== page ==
Atlanta adds 12,300 jobs in month; jobless rate dips to 4.9 percent


Atlanta adds 12,300 jobs in month; jobless rate dips to 4.9 percent

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An Amazon worker, who declined to be identified, loads a bag of groceries into a customer's car trunk at an AmazonFresh Pickup location, Tuesday, March 28, 2017, in Seattle. Amazon began testing the new grocery pickup service, currently open only to Amazon employees, Tuesday in Seattle. Eventually, members of Amazon's $99-a-year Prime loyalty program will be able to order groceries online and drive to a pickup location at a scheduled time, where crews will deliver items to the car. Amazon says orders will be ready in as few as 15 minutes after being placed.

 The metro Atlanta unemployment rate fell in February to 4.9 percent from 5.3 percent in January, the government reported today

A year ago, the jobless rate for the region was 5.2 percent. But during the year, the labor force surged by about 100,000 people looking for work, and while hiring was strong, that wave of job-seekers kept the unemployment rate from dropping, according to the state Labor Department and Mark Butler, state labor commissioner

Last week, the government announced that the state rate had declined to 5.3 percent.

However, the metro rate is not adjusted to account for seasonal patterns. So unlike the report on the state, the metro report does not mask what is generally a fall in jobs and a rise in unemployment.

During the month, the metro economy added 12,300 jobs. That is slightly better than average over the past five Februarys.

Here’s some things to do to sound smart:

Take the longer view. Economists often stress that one month’s data can be unreliable, so the more important question is about the longer arc of the economy. And that longer trend has been positive: during the past year, the metro Atlanta economy has added 95,400 jobs.

That is the lion’s share of the job growth in the state. It is also the fastest growth of any metro, except for Hinesville, south of Savannah, which has a total of only 20,300 jobs.

Since hitting bottom in early 2010, the metro Atlanta economy has added about 450,000 jobs and slashed the official jobless rate in half. Yet it has still not completely undone the damage done by the recession. Roughly 158,000 people in metro Atlanta are counted as unemployed -- that is, they are out of work and also looking for a job.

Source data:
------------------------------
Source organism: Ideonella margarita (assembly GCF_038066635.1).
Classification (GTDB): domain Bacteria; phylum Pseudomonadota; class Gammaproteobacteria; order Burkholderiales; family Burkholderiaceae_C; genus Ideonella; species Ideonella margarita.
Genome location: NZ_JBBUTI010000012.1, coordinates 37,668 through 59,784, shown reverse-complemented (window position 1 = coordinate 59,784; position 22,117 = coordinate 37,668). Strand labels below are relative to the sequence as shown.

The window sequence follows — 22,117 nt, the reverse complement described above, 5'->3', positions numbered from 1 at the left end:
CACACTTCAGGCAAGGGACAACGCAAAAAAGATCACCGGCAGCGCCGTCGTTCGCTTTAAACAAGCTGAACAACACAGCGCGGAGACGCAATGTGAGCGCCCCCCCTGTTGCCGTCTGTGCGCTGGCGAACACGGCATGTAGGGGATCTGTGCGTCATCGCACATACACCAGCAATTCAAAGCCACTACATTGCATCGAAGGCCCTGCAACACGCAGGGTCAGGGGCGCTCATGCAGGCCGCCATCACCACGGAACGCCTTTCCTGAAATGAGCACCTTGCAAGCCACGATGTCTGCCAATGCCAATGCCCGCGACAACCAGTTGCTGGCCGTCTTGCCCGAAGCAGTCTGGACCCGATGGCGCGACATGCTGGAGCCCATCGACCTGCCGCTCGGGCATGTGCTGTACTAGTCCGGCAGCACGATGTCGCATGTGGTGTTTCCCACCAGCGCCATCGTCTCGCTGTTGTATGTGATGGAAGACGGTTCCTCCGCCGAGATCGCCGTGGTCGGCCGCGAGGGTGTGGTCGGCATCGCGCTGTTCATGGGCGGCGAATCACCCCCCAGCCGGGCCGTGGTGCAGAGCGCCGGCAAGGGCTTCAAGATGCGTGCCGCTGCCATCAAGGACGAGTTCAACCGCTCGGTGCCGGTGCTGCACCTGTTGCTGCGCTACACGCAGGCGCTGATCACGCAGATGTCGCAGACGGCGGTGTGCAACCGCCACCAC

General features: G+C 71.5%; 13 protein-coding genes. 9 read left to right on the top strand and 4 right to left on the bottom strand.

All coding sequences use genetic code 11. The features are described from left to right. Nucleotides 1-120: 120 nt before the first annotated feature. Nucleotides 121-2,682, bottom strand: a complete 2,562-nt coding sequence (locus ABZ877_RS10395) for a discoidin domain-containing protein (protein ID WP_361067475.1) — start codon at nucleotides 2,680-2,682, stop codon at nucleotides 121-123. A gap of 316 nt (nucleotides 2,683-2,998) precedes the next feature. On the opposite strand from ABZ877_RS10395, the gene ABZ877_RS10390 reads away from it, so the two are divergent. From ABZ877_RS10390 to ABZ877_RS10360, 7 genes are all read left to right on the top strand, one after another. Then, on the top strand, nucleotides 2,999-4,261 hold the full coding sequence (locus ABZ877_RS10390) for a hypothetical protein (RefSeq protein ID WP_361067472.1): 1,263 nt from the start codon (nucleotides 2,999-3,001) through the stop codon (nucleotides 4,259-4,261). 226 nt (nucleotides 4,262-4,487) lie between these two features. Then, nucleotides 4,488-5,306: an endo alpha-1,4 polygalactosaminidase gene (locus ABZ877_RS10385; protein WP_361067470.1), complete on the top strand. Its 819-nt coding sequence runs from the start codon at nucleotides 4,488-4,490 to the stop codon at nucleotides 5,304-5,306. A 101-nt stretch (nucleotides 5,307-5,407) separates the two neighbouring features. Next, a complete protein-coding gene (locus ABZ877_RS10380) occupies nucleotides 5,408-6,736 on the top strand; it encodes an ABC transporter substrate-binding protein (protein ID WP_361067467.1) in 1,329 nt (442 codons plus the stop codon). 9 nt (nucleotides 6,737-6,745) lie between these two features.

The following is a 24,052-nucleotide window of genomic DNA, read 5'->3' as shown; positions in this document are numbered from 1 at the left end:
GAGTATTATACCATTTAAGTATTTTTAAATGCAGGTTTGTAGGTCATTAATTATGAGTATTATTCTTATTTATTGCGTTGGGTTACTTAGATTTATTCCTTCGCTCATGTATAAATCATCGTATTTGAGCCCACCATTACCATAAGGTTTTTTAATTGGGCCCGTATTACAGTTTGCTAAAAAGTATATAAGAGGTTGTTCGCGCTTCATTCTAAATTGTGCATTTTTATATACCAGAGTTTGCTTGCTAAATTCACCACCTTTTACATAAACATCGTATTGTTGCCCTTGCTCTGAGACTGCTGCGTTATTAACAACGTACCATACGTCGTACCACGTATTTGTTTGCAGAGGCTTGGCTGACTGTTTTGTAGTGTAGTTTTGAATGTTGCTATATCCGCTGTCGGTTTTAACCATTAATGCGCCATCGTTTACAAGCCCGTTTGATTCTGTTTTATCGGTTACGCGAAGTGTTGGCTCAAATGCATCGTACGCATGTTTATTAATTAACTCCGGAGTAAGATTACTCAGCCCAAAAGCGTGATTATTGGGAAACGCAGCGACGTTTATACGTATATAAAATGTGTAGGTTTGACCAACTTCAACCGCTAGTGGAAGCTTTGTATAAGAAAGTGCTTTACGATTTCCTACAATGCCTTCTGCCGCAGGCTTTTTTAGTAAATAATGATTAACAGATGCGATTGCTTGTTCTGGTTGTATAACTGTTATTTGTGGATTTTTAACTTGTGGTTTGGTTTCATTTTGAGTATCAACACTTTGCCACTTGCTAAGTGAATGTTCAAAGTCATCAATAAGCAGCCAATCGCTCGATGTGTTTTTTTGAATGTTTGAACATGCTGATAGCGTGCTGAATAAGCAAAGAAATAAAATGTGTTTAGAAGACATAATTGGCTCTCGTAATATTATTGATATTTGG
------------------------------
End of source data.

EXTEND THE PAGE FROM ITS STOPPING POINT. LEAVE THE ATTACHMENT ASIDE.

That doesn’t count anyone who is no longer looking.

But don’t forget that many of the jobs created are in fields like tourism that typically do not pay very well.

Compare this February to others . 

During the previous five years, metro Atlanta has averaged growth of 11,900 jobs in February. So this was slightly better than that.

Look for a winner

Among the sectors adding jobs were:

-- the corporate sector, known as professional and business services, up 5,500 jobs.

-- education and health, up 4,600.

-- leisure and hospitality, up 1,800.

-- financial services, up 1,100.

-- information, up 1,000.

-- construction, up 400.

-- manufacturing, up 300.

 List the losers. 

Among the larger pieces of the economy, hiring was down only in the logistics sector known as trade transportation and utilities. The sector lost 3,300 jobs. 

That could be a continuation of the post-holiday weakness that the sector shows every January when there are fewer packages and people moving through Atlanta, being stored in the region’s warehouses and being shipped from its distribution centers.

Next month’s report should show the sector turning around. But it bears watching, since trade is so crucial to Atlanta.

Remember that the jobless rate is about people. There are still 147,000 people out of work and looking for a job.

That number doesn’t include those who have retired early or just given up looking. But nearly one-third of the unemployed – more than 40,000 people – have been searching for six months or more.


Metro Atlanta, Unemployment rate, February 

2007 4.2 percent

2008 5.1 percent

2009 9.3 percent

2010 10.6 percent

2011 10.0 percent

2012 9.3 percent

2013 8.3 percent

2014 7.1 percent

2015 6.0 percent

2016 5.2 percent

2017 4.9 percent


Sources: Bureau of Labor Statistics, Georgia Department of Labor 

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